INCUBATORS. Man makes incubators to hatch eggs, but in this he is a latecomer. Sea turtles and some birds lay their eggs in the warm sand for incubation. Other birds will lay their eggs in the warm ashes of volcanoes for hatching. Sometimes alligators will cover their eggs with decaying vegetable matter to produce heat. But in this the male mallee bird is the expert. He digs a big hole, fills it with vegetable matter and covers it with sand. The fermenting vegetation heats the mound, the female mallee bird lays an egg in it weekly for up to six months, and all that time the male checks the temperature by sticking his beak into the mound. By adding or removing sand, even in weather from below freezing to very hot, he keeps his incubator at 92 degrees Fahrenheit.

SONAR. The sonar of bats and dolphins surpasses man’s copy of it. Even in a darkened room with fine wires strung across it, bats fly about and never touch the wires. Their supersonic sound signals bounce off these objects and return to the bats, who then make use of echolocation to avoid them. Porpoises and whales also do the same thing in water.


We are always looking to nature to improve or make new things, and more often than not, natures designs are far superior to our crude copies.
So then, if we, intelligent people, copy from nature, indeed use its design features to do make and improve so many things, how is it possible to conclude that nature (the original) what we copy from, has NO intelligent designer, whilst giving full glory and acclaim to the engineer who designs a safer more efficient aircraft wing? or the researchers studying abolone shells for their shock absorbing properties?

If a manufacturer who copies someone else's design but FAILS to acknowledge or credit the designer may be viewed as criminal.

So if the copy ( what we make based on what we take from nature) requires an intelligent designer... What about the original (nature itself)?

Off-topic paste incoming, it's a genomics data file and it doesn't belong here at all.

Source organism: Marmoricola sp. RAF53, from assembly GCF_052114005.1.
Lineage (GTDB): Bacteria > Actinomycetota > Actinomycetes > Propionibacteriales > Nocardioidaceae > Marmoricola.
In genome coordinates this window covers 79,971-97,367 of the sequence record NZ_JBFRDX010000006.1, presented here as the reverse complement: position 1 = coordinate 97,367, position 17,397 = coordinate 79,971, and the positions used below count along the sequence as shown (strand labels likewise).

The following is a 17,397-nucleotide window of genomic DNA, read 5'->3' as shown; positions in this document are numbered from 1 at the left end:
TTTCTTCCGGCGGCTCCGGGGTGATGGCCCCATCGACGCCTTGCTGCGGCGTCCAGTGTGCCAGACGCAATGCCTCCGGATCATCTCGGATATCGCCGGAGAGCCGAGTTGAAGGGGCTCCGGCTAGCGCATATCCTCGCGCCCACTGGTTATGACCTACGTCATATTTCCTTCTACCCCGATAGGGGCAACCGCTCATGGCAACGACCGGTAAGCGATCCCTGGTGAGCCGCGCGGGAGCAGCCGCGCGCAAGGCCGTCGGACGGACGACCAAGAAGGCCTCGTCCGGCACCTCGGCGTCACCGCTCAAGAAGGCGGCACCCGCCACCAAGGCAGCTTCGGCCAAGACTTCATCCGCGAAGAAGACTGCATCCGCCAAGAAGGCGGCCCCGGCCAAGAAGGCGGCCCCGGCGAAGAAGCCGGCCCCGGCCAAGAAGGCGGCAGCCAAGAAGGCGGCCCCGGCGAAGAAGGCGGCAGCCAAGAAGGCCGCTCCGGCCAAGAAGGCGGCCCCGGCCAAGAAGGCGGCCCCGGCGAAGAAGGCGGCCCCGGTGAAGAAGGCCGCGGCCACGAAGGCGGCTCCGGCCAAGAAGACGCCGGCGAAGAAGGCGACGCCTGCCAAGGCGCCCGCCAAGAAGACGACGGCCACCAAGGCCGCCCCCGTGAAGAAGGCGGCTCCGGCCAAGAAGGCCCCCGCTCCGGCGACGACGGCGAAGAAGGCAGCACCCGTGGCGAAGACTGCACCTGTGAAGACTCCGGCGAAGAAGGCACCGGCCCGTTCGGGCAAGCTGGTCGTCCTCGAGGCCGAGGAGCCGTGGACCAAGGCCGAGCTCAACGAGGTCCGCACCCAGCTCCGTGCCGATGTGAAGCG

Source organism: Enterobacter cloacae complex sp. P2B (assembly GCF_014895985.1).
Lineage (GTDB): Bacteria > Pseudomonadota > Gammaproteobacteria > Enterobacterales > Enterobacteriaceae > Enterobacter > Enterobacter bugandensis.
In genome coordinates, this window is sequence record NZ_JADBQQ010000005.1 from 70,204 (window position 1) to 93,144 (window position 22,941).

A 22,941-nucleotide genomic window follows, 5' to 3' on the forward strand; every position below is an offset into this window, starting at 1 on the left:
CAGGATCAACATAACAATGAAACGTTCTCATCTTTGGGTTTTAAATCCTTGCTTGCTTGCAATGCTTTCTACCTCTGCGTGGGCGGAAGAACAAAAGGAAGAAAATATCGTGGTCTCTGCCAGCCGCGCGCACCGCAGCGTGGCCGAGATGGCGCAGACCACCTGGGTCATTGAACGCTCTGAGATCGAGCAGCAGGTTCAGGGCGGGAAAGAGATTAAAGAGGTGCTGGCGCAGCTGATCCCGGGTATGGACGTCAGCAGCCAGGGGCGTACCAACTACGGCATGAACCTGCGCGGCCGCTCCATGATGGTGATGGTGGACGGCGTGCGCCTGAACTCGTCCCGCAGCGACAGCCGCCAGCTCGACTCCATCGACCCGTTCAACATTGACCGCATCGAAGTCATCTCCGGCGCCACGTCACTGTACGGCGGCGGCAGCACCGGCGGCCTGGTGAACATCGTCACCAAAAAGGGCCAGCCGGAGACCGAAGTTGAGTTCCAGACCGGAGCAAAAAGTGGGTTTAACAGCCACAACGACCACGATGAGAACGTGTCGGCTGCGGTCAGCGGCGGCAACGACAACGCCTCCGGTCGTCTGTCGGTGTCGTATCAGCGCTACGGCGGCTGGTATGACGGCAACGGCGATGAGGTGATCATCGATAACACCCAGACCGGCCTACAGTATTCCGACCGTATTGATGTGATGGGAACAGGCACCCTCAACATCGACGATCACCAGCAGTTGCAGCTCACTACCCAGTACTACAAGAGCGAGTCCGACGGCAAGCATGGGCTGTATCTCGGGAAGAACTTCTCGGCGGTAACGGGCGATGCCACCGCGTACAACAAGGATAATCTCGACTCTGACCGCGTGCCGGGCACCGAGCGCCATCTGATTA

For I well know the thoughts that I am thinking toward you, declares Jehovah, thoughts of peace, and not of calamity, to give you a future and a hope.- Jeremiah 29:11
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05-09-2011, 05:25 AM
Post: #2
RE: who did it first?
So your saying K, that if Velociraptors didn't have a wire spoked wheel front and back, we wouldn't have bicycles?

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05-09-2011, 05:51 AM
Post: #3
RE: who did it first?
(05-08-2011 07:47 PM)kaleb Wrote:  Many atheist will attempt to say that Design had NO process in life coming to be, but when one reflects on these complex abilities of living creatures that human inventors have attempted to copy, does it seem reasonable to believe that they happened by chance alone?
there is one major guiding factor in evolution, it is called natural selection, genetically, organisms undergo random changes, but the ones that are beneficial are selected out. Its kind of what the video pointed out, if you change things randomly, and you filter out the individuals that have the best adaptations, than over time you will have things that look like engineering masterpieces.
(05-08-2011 07:47 PM)kaleb Wrote:   And happened, not just once, but many times in unrelated creatures? Does it seem reasonable to think that chance alone could create what it later took gifted and highly intelligent men (bio-mimetics) to copy?
It doesn't seem unreasonable at all, generally, the simpler an adaptation is and the more effective it is at aiding in the survival of an organism, the more likely it is that it would evolve more than once. this is called convergent evolution and there are tens of thousands of examples of this, wings and sonar are textbook examples.
(05-08-2011 07:47 PM)kaleb Wrote:  AIR CONDITIONING. Today most of us have air conditioners in our homes. But where did we get the idea from?
A termites nest is in the center of a large mound. From it, warm air rises into a network of air ducts near the surface. There stale air diffuses out the porous sides, and fresh cool air seeps in and descends into an air chamber at the bottom of the mound. From there it circulates into the nest. Some mounds have openings at the bottom where fresh air comes in, and in hot weather, water brought up from underground evaporates, thus cooling the air. Think about this: How do millions of blind workers coordinate their efforts to build such ingeniously designed structures?